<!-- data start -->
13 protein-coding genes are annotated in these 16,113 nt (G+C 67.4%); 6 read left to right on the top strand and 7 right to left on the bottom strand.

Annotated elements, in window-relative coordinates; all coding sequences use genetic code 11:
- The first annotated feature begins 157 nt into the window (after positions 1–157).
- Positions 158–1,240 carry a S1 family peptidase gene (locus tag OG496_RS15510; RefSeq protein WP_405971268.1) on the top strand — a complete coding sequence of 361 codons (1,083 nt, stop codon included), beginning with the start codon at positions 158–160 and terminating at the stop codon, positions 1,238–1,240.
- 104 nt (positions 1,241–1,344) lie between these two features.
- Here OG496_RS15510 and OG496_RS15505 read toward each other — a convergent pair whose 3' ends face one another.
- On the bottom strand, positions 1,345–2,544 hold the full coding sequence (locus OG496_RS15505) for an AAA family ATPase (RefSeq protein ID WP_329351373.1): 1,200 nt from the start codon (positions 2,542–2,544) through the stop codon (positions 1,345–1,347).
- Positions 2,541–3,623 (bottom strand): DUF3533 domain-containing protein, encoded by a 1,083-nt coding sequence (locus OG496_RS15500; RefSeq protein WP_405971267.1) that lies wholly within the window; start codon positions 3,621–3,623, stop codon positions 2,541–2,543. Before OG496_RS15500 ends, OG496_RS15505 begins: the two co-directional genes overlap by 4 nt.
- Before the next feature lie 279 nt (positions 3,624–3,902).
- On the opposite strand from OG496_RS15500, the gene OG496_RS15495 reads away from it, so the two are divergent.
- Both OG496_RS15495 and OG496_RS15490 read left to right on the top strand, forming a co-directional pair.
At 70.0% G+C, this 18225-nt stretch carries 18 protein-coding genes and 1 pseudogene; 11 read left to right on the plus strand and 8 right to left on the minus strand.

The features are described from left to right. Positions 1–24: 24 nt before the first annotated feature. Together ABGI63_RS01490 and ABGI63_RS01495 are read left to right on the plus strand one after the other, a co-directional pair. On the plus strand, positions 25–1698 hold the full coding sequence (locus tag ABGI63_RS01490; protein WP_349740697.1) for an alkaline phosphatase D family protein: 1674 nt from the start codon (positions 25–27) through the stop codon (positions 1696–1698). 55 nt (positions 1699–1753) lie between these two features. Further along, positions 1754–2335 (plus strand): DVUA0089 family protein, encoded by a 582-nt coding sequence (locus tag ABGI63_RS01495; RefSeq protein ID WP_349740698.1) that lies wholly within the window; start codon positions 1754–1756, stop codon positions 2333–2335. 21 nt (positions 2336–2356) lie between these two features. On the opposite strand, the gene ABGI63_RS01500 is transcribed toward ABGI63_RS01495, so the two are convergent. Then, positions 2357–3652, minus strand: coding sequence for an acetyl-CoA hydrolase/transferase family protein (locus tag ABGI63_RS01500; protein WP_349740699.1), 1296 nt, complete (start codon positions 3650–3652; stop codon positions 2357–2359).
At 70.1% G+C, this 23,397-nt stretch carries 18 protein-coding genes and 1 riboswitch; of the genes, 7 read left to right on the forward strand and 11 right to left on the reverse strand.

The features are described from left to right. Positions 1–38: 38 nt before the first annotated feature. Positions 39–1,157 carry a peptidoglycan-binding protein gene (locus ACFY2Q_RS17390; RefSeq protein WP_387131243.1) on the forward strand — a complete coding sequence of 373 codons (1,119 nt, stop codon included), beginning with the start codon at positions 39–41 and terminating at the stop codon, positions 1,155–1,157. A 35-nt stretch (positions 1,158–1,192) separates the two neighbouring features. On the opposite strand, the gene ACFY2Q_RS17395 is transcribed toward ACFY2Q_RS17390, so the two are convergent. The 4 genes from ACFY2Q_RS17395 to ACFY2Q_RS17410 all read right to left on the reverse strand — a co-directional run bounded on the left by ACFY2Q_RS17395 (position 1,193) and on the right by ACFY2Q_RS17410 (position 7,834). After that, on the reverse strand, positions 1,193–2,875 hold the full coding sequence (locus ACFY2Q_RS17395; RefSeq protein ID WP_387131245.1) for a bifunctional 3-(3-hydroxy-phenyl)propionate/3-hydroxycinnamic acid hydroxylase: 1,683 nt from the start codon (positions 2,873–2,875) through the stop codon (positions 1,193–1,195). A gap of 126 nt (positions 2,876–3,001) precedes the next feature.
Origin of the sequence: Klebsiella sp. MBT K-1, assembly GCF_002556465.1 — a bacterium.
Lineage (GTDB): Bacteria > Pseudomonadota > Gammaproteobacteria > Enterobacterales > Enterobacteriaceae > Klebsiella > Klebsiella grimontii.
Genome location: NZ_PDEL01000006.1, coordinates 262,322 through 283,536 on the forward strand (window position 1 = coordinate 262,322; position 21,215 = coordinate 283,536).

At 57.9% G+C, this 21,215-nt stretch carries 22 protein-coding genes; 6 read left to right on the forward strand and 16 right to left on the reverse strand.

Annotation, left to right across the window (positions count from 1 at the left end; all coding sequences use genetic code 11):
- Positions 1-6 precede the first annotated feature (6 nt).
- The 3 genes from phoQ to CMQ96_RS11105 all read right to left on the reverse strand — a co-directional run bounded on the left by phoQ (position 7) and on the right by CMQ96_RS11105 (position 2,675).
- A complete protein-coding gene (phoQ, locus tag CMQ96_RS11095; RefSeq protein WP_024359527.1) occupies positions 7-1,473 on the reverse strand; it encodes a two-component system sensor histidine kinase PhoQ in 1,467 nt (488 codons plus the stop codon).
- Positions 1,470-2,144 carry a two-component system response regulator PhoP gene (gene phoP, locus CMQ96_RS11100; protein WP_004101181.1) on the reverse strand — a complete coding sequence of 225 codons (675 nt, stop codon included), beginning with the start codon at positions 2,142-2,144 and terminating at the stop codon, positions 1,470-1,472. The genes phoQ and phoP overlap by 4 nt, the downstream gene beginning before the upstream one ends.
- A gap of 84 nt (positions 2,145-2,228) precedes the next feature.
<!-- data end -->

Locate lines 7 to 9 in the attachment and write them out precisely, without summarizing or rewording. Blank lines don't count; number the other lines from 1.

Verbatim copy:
- On the bottom strand, positions 1,345–2,544 hold the full coding sequence (locus OG496_RS15505) for an AAA family ATPase (RefSeq protein ID WP_329351373.1): 1,200 nt from the start codon (positions 2,542–2,544) through the stop codon (positions 1,345–1,347).
- Positions 2,541–3,623 (bottom strand): DUF3533 domain-containing protein, encoded by a 1,083-nt coding sequence (locus OG496_RS15500; RefSeq protein WP_405971267.1) that lies wholly within the window; start codon positions 3,621–3,623, stop codon positions 2,541–2,543. Before OG496_RS15500 ends, OG496_RS15505 begins: the two co-directional genes overlap by 4 nt.
- Before the next feature lie 279 nt (positions 3,624–3,902).